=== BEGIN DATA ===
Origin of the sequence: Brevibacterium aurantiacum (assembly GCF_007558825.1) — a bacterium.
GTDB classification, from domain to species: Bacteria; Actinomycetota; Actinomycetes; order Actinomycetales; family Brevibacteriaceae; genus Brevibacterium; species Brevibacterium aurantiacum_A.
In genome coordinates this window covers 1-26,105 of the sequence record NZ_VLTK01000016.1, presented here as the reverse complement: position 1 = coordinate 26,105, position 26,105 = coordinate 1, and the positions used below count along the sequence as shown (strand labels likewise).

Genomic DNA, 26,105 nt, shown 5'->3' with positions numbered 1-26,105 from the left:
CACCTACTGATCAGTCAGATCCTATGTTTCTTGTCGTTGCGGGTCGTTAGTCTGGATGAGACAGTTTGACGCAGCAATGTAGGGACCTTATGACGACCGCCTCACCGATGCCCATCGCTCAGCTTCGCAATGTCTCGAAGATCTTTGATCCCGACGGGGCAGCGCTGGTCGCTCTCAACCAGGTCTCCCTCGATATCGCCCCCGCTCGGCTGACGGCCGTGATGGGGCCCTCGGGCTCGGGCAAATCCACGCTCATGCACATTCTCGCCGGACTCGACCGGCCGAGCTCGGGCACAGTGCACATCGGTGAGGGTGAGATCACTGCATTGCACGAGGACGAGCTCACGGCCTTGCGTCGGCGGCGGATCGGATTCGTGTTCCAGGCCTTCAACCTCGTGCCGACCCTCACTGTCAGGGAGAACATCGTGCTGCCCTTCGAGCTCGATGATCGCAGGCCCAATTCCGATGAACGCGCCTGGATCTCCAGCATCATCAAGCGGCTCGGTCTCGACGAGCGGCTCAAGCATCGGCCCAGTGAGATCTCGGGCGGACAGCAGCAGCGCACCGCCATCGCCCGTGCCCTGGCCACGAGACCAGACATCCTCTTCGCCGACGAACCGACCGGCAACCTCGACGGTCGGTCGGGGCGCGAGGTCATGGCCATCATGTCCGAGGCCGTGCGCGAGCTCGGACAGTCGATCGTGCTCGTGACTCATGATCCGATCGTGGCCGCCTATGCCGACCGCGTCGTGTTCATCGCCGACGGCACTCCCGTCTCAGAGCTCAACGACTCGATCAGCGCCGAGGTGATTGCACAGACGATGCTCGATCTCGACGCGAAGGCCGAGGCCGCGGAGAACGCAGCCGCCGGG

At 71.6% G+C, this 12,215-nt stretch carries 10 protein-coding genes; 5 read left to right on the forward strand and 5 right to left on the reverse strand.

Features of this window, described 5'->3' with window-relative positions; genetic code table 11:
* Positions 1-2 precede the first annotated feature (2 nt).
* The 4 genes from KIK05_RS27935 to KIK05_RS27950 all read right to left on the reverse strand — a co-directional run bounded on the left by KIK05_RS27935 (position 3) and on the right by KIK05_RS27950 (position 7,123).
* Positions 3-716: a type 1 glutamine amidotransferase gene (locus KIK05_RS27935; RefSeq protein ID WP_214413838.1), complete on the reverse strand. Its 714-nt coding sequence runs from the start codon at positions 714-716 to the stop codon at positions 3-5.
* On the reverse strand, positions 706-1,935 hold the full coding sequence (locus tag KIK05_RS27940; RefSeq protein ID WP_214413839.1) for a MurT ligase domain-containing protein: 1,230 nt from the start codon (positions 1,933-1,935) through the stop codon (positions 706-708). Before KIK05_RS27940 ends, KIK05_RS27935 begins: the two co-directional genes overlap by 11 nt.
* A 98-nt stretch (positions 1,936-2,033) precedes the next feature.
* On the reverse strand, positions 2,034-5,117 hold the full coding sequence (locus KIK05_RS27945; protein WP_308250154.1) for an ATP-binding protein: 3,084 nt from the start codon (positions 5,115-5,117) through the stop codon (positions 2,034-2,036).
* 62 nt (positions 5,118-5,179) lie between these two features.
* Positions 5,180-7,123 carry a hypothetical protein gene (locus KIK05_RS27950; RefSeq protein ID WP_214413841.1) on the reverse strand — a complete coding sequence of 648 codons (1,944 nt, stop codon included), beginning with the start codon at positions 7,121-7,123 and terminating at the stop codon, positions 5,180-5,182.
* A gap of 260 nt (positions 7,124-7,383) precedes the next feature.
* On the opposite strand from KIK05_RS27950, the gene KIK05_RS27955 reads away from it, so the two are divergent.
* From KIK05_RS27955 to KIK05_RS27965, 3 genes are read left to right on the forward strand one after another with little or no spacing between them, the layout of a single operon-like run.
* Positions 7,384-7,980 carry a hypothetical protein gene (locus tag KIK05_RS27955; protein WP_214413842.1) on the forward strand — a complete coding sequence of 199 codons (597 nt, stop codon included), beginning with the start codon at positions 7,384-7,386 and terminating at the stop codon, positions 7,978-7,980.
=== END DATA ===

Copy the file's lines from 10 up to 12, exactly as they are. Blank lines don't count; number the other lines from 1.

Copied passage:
* Positions 3-716: a type 1 glutamine amidotransferase gene (locus KIK05_RS27935; RefSeq protein ID WP_214413838.1), complete on the reverse strand. Its 714-nt coding sequence runs from the start codon at positions 714-716 to the stop codon at positions 3-5.
* On the reverse strand, positions 706-1,935 hold the full coding sequence (locus tag KIK05_RS27940; RefSeq protein ID WP_214413839.1) for a MurT ligase domain-containing protein: 1,230 nt from the start codon (positions 1,933-1,935) through the stop codon (positions 706-708). Before KIK05_RS27940 ends, KIK05_RS27935 begins: the two co-directional genes overlap by 11 nt.
* A 98-nt stretch (positions 1,936-2,033) precedes the next feature.